One place, two epidemic moments: yellow fever (1896-1897) and influenza (1918-1919) outbreaks in Campinas, Sao Paulo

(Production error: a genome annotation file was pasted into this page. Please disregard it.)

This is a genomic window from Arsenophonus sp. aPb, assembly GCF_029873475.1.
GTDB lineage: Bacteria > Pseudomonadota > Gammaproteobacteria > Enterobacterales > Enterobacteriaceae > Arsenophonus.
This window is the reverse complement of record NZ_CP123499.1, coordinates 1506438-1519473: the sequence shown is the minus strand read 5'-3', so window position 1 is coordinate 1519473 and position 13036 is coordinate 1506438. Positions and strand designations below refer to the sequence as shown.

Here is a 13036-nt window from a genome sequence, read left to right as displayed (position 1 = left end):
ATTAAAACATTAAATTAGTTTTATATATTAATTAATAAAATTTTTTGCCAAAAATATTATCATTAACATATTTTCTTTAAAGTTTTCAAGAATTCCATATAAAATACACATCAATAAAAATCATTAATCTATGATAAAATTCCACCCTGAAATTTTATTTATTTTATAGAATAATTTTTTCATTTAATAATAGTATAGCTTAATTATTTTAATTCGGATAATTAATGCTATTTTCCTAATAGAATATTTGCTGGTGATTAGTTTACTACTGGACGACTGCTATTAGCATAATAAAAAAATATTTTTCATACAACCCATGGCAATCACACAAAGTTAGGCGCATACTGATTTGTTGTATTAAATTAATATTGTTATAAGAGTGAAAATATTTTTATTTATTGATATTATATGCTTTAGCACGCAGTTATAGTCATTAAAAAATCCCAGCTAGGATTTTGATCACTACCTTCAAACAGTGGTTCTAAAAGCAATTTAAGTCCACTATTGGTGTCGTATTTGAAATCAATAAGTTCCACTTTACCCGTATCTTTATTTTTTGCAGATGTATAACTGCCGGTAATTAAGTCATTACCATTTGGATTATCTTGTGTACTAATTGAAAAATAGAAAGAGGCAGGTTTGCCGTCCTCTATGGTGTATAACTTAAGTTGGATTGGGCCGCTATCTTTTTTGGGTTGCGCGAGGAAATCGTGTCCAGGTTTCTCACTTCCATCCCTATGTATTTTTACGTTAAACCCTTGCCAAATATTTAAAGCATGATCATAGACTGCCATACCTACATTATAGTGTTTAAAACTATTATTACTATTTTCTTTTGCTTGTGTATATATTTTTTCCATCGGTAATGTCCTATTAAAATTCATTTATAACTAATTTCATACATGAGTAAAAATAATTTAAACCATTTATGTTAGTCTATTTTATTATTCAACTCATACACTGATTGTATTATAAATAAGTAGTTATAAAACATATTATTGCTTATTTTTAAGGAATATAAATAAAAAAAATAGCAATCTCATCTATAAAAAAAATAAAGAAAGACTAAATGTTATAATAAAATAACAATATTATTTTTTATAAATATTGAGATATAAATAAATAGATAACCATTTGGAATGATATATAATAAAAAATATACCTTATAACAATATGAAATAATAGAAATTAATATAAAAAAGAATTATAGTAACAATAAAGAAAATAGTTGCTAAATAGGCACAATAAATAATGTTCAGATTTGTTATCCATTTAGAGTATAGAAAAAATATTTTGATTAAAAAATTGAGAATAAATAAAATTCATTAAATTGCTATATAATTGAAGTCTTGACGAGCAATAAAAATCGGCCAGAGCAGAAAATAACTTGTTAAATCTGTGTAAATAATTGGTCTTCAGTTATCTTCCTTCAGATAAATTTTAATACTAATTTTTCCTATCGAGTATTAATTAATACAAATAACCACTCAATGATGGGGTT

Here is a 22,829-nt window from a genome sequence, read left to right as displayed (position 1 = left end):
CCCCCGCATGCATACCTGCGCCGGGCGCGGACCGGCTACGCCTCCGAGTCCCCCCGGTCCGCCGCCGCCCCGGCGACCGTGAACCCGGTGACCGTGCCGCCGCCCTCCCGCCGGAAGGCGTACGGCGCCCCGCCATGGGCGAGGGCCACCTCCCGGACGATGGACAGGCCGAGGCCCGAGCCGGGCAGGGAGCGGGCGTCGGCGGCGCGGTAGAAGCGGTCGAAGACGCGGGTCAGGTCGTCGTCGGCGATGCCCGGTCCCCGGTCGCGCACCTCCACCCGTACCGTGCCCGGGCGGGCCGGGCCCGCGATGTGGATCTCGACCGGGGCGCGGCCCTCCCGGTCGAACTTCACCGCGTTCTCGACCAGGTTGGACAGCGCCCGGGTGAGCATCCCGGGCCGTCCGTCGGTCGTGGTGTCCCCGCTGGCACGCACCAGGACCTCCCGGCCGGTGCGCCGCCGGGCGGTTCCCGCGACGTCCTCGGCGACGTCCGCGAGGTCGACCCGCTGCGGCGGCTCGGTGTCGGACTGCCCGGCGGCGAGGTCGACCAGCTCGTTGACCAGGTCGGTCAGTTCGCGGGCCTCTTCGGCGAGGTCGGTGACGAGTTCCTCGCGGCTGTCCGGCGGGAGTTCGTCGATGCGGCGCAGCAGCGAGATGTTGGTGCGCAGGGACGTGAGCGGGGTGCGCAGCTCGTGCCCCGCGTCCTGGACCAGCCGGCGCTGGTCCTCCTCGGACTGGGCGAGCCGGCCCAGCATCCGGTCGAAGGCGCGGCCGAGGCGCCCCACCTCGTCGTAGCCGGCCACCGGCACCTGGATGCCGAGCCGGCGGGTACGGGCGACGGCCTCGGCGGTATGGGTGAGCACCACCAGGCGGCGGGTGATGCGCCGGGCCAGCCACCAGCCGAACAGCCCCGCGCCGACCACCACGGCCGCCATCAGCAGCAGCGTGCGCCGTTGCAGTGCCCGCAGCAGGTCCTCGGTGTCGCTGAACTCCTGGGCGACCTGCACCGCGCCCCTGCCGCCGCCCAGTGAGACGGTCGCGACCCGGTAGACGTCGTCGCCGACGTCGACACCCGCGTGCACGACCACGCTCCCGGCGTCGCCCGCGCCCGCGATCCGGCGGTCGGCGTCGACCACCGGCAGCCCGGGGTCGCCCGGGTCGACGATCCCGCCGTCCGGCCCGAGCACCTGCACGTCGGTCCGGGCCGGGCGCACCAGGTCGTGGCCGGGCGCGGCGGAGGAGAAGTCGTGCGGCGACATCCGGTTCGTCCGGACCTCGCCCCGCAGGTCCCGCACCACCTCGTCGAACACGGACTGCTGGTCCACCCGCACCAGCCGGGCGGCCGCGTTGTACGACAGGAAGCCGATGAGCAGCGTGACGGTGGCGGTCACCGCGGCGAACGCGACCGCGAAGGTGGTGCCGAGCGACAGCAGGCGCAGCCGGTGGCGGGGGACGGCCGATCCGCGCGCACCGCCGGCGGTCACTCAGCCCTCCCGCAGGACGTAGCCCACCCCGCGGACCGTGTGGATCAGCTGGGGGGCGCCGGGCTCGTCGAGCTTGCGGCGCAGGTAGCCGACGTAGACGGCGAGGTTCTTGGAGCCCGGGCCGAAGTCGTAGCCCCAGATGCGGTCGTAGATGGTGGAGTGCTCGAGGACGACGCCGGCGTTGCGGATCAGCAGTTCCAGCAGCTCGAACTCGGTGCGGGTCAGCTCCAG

Abstract This study analyses mortality from yellow fever (1896-1897) and influenza (1918-1919) epidemics in the municipality of Campinas (SP, Brazil) during the period of the coffee-based economy, mass immigration and demographic and epidemiologic pre-transition –the end of the 19th century and the early decades of the 20th century. Such epidemics – transmitted by different agents – have occurred at distinct moments, seasonalities and pace, affecting the various population segments in different ways. They have disseminated through local population, mostly due to the great population mobility, facilitated by the expansion of the railway network in the State of São Paulo during that period, the sanitary and life conditions of the people affected, and the government’s actions. Consequently, they had implications in the dynamics and demographic evolution of the city and its public health policies. For this study, quantitative sources were used, especially Civil Records of Deaths of Campinas, Yearbooks of the Sanitary Services of the State of São Paulo, censuses and other qualitative sources from that period.